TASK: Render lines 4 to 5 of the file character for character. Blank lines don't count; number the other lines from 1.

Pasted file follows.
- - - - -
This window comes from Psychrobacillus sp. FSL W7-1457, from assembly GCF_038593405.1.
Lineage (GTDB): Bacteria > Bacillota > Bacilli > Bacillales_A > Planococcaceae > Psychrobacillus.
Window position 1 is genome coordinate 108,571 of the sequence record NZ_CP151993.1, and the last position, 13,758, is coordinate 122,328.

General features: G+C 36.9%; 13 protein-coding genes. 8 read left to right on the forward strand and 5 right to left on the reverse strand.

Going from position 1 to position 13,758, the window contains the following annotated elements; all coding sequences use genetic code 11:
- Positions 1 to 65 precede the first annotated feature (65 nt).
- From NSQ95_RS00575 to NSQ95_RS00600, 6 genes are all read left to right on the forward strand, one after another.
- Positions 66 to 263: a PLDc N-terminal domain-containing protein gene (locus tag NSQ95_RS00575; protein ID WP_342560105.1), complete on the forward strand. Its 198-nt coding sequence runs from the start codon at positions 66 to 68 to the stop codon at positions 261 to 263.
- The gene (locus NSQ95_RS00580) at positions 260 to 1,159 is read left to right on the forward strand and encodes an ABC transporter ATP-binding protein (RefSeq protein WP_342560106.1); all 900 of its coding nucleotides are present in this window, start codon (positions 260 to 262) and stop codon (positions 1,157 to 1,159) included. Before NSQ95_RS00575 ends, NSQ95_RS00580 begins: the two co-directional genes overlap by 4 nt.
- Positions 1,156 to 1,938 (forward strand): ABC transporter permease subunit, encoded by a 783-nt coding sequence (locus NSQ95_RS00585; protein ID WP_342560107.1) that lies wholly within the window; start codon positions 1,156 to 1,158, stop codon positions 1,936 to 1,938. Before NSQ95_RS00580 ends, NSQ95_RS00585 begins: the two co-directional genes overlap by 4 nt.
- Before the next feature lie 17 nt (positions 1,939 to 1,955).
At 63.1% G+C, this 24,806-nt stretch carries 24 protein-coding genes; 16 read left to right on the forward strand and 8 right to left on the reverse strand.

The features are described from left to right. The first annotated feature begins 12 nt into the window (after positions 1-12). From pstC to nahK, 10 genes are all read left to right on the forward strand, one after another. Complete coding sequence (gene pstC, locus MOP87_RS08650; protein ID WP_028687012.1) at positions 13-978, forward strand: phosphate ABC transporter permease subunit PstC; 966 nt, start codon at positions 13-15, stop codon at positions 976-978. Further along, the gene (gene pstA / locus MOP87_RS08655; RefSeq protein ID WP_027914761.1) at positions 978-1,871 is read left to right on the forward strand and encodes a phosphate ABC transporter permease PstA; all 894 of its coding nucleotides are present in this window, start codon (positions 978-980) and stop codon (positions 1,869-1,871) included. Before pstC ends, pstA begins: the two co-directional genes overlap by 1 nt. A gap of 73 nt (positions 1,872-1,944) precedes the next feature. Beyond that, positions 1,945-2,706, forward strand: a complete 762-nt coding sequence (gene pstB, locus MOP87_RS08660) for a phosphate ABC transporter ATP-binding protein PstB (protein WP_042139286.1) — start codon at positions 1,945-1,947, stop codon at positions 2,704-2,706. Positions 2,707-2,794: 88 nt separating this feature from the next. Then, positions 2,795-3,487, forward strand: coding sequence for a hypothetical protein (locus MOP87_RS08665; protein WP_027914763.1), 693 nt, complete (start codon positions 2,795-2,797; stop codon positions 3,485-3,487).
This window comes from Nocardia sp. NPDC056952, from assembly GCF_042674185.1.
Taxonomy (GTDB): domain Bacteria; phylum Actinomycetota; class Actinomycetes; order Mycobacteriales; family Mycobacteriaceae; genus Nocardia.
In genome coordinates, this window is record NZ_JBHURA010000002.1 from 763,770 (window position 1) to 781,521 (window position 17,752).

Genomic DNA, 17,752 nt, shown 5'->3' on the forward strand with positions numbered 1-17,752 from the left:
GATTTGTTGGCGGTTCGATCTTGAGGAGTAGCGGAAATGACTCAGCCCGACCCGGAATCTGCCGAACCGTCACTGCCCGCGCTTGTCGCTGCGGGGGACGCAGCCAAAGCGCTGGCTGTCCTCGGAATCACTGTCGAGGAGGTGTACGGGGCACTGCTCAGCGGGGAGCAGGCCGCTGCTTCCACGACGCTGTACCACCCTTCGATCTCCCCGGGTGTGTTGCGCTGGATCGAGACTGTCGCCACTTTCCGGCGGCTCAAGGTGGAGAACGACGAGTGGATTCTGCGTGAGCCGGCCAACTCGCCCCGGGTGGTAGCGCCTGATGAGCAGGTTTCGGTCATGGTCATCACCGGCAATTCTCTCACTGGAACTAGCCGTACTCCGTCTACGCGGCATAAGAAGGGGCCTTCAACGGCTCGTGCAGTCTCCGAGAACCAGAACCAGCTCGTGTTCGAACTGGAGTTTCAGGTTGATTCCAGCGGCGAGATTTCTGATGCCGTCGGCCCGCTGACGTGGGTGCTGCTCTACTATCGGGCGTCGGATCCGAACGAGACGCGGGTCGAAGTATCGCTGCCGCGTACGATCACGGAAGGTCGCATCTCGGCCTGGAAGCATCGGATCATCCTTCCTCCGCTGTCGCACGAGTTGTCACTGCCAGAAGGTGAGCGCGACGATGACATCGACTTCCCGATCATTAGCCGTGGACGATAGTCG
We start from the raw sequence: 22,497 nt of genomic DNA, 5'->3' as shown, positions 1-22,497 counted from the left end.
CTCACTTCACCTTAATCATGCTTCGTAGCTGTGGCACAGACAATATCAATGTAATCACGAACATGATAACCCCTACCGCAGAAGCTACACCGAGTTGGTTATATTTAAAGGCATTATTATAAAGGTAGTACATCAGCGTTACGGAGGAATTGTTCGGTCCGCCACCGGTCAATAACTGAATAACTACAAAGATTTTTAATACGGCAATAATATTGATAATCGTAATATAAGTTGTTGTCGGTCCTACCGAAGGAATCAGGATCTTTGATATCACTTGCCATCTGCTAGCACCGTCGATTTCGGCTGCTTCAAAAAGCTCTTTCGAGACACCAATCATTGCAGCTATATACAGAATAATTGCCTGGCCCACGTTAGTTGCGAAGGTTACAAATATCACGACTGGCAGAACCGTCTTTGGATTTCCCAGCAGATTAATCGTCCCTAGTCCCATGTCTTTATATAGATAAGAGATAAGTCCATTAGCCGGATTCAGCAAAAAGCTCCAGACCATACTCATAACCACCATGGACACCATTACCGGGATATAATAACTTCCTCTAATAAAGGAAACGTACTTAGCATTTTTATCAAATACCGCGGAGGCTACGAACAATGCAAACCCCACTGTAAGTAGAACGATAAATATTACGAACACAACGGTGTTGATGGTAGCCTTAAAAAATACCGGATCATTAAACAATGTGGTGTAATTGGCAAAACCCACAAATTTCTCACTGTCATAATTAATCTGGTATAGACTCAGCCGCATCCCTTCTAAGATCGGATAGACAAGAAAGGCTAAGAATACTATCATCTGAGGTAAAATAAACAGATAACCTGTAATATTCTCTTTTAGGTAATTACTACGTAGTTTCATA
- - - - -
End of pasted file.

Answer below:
General features: G+C 36.9%; 13 protein-coding genes. 8 read left to right on the forward strand and 5 right to left on the reverse strand.

Going from position 1 to position 13,758, the window contains the following annotated elements; all coding sequences use genetic code 11: